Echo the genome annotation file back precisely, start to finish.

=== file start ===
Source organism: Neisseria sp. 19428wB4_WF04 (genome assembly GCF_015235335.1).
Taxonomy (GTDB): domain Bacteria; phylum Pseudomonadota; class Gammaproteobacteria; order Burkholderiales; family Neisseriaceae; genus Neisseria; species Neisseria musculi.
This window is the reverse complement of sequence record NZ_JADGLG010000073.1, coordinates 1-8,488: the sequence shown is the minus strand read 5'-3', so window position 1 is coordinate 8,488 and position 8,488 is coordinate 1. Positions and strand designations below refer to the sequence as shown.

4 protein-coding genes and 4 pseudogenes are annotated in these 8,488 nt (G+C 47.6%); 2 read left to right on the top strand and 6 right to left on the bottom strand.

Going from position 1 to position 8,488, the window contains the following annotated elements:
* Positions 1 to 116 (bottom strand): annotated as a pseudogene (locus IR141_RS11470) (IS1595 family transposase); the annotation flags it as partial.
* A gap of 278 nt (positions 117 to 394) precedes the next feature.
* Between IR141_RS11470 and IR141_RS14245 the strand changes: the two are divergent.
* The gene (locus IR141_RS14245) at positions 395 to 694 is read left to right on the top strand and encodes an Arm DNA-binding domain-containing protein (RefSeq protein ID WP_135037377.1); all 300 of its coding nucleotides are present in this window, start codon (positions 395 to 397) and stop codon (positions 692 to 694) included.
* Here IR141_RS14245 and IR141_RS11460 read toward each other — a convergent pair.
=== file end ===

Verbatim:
Source organism: Neisseria sp. 19428wB4_WF04 (genome assembly GCF_015235335.1).
Taxonomy (GTDB): domain Bacteria; phylum Pseudomonadota; class Gammaproteobacteria; order Burkholderiales; family Neisseriaceae; genus Neisseria; species Neisseria musculi.
This window is the reverse complement of sequence record NZ_JADGLG010000073.1, coordinates 1-8,488: the sequence shown is the minus strand read 5'-3', so window position 1 is coordinate 8,488 and position 8,488 is coordinate 1. Positions and strand designations below refer to the sequence as shown.

4 protein-coding genes and 4 pseudogenes are annotated in these 8,488 nt (G+C 47.6%); 2 read left to right on the top strand and 6 right to left on the bottom strand.

Going from position 1 to position 8,488, the window contains the following annotated elements:
* Positions 1 to 116 (bottom strand): annotated as a pseudogene (locus IR141_RS11470) (IS1595 family transposase); the annotation flags it as partial.
* A gap of 278 nt (positions 117 to 394) precedes the next feature.
* Between IR141_RS11470 and IR141_RS14245 the strand changes: the two are divergent.
* The gene (locus IR141_RS14245) at positions 395 to 694 is read left to right on the top strand and encodes an Arm DNA-binding domain-containing protein (RefSeq protein ID WP_135037377.1); all 300 of its coding nucleotides are present in this window, start codon (positions 395 to 397) and stop codon (positions 692 to 694) included.
* Here IR141_RS14245 and IR141_RS11460 read toward each other — a convergent pair.